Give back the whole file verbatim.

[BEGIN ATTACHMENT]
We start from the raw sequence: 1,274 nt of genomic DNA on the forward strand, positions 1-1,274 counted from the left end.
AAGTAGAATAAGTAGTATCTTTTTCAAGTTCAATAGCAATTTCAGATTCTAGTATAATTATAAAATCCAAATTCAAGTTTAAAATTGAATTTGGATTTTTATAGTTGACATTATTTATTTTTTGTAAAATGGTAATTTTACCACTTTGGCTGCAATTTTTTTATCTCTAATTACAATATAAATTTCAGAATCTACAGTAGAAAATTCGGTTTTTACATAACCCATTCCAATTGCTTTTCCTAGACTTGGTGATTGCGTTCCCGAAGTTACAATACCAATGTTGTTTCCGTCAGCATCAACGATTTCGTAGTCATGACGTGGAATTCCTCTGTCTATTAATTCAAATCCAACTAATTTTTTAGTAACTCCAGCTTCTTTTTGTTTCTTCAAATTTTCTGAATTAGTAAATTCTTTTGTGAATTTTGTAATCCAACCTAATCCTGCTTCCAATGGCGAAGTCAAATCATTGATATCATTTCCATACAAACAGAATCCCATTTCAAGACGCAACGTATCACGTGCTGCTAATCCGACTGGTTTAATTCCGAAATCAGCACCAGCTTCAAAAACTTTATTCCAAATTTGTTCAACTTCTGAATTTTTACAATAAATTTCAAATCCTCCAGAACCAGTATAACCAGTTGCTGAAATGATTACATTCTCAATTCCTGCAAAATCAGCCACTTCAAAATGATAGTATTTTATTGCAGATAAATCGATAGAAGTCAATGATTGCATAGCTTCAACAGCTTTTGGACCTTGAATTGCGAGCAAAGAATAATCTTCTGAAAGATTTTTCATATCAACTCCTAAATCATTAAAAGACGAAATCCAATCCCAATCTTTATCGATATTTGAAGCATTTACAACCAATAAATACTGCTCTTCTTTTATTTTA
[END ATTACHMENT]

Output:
We start from the raw sequence: 1,274 nt of genomic DNA on the forward strand, positions 1-1,274 counted from the left end.
AAGTAGAATAAGTAGTATCTTTTTCAAGTTCAATAGCAATTTCAGATTCTAGTATAATTATAAAATCCAAATTCAAGTTTAAAATTGAATTTGGATTTTTATAGTTGACATTATTTATTTTTTGTAAAATGGTAATTTTACCACTTTGGCTGCAATTTTTTTATCTCTAATTACAATATAAATTTCAGAATCTACAGTAGAAAATTCGGTTTTTACATAACCCATTCCAATTGCTTTTCCTAGACTTGGTGATTGCGTTCCCGAAGTTACAATACCAATGTTGTTTCCGTCAGCATCAACGATTTCGTAGTCATGACGTGGAATTCCTCTGTCTATTAATTCAAATCCAACTAATTTTTTAGTAACTCCAGCTTCTTTTTGTTTCTTCAAATTTTCTGAATTAGTAAATTCTTTTGTGAATTTTGTAATCCAACCTAATCCTGCTTCCAATGGCGAAGTCAAATCATTGATATCATTTCCATACAAACAGAATCCCATTTCAAGACGCAACGTATCACGTGCTGCTAATCCGACTGGTTTAATTCCGAAATCAGCACCAGCTTCAAAAACTTTATTCCAAATTTGTTCAACTTCTGAATTTTTACAATAAATTTCAAATCCTCCAGAACCAGTATAACCAGTTGCTGAAATGATTACATTCTCAATTCCTGCAAAATCAGCCACTTCAAAATGATAGTATTTTATTGCAGATAAATCGATAGAAGTCAATGATTGCATAGCTTCAACAGCTTTTGGACCTTGAATTGCGAGCAAAGAATAATCTTCTGAAAGATTTTTCATATCAACTCCTAAATCATTAAAAGACGAAATCCAATCCCAATCTTTATCGATATTTGAAGCATTTACAACCAATAAATACTGCTCTTCTTTTATTTTA